State education officials told us that scores on this year's Maryland School Assessment exams would go down, and that they most certainly did. Schools state-wide embarked last fall on their first full year of instruction tied to the Common Core standards, but the tests this spring were still tied to the old curriculum. The mismatch was such an obvious issue that many, from parents to some candidates for governor, advocated skipping the tests altogether on the grounds that they would be a waste of time and money.
NEWS
By Erica L. Green, The Baltimore Sun | July 12, 2014
For many students who took the Maryland School Assessments this year, parts of the math sections just didn't add up. Amid the rollout of new curriculums aligned with the more rigorous Common Core standards, pass rates on the Maryland School Assessments plunged, with this year marking the steepest drops in the test's history because of a dive in math scores. There was a good chance students in grades three through eight might not have recognized at least three concepts in which they were being asked to demonstrate mastery.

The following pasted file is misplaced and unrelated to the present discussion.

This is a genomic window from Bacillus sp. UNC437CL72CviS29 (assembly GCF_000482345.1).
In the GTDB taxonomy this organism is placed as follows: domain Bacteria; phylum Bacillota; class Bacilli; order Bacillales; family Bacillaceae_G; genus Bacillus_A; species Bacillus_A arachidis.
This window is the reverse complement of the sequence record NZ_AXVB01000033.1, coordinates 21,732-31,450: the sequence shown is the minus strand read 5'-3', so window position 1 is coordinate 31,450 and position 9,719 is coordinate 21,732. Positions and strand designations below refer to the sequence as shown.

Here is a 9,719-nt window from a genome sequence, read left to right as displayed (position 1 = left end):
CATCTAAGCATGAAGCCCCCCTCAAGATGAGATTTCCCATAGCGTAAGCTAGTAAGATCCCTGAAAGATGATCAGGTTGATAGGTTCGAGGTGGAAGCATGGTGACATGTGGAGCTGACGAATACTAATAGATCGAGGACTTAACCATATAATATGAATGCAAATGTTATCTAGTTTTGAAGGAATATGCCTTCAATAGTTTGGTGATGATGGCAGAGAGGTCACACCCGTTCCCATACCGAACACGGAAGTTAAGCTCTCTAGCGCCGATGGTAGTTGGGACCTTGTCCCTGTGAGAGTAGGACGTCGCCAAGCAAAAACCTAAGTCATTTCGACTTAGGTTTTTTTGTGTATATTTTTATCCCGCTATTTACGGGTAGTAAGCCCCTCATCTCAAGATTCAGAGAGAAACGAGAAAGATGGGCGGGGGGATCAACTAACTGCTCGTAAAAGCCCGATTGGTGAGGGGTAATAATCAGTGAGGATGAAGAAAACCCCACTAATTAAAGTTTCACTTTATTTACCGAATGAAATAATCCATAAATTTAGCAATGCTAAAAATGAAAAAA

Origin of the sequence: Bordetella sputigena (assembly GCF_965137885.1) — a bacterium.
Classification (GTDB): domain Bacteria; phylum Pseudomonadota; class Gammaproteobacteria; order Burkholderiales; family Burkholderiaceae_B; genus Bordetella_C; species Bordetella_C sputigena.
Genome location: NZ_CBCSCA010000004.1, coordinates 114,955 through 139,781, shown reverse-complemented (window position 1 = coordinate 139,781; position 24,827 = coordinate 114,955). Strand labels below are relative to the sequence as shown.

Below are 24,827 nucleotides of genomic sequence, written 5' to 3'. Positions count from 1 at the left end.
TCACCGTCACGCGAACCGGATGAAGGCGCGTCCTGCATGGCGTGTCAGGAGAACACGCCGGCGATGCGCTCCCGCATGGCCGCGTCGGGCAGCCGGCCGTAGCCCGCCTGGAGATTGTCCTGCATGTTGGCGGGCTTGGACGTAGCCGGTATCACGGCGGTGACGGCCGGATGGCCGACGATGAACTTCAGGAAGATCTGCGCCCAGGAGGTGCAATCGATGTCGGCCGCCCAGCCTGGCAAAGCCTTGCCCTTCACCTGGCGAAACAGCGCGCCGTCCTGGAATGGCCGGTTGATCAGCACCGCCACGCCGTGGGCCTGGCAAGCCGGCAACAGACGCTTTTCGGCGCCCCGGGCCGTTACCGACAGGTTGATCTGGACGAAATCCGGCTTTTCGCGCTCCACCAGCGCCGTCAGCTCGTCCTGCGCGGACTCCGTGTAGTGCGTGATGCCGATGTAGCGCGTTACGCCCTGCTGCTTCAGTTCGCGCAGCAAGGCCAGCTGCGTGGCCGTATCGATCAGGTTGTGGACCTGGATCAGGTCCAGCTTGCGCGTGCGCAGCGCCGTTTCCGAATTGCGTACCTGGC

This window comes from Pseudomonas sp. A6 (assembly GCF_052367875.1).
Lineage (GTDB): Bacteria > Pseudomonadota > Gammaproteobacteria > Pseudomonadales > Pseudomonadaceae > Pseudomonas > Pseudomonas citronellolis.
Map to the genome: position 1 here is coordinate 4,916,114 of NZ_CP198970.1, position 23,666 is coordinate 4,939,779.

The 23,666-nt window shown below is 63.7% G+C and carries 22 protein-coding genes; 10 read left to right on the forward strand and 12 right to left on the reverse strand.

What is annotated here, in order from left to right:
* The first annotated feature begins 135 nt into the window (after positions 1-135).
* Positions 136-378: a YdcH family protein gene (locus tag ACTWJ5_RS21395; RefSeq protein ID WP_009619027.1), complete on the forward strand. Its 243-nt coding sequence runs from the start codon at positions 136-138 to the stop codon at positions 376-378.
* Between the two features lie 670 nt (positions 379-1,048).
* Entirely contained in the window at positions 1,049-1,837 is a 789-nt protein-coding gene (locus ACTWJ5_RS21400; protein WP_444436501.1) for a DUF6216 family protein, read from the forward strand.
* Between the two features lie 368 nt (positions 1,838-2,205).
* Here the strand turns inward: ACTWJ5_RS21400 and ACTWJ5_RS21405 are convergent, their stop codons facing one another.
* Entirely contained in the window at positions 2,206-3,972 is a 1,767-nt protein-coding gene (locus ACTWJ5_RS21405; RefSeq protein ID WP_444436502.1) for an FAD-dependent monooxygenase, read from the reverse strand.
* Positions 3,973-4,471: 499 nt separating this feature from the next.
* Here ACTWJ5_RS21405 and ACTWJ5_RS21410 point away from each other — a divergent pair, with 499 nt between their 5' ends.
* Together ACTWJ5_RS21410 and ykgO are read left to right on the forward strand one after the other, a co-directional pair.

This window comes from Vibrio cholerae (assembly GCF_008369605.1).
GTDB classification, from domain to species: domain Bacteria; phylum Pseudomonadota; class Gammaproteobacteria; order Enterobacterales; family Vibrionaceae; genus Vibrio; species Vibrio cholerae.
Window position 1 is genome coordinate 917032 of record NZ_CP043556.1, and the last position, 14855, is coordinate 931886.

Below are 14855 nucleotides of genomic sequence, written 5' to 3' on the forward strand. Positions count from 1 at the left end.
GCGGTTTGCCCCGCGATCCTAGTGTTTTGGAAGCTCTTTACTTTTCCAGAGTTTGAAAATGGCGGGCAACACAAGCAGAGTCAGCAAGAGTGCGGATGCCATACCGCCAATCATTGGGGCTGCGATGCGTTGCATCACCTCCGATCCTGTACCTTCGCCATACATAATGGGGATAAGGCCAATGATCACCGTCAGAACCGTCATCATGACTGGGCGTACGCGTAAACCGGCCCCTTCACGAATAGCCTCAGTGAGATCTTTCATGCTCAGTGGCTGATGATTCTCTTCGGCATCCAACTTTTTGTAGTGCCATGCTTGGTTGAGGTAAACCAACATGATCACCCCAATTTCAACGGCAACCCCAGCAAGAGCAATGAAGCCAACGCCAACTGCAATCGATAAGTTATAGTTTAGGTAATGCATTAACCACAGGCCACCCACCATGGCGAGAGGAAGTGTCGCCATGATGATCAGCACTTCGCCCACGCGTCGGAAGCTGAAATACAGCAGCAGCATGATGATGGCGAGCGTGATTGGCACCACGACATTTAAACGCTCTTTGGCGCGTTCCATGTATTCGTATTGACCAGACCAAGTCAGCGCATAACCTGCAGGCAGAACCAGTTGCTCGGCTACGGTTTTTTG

NEWS
July 3, 2014
The "new higher standards" that The Sun's editorial board has just discovered as it defends the Common Core are of great interest to those who were responsible for the learning program of students for the past 50 years ( "In defense of Common Core," June 27). It is also an incredible insult to those of us who developed the curriculum and the thousands of dedicated teachers who implemented it and fostered critical thinking routinely in their classrooms. It is not new to the classroom teacher that if a second grade child needs a more challenging text, it is integrated into their program to meet their individual needs.
NEWS
July 1, 2014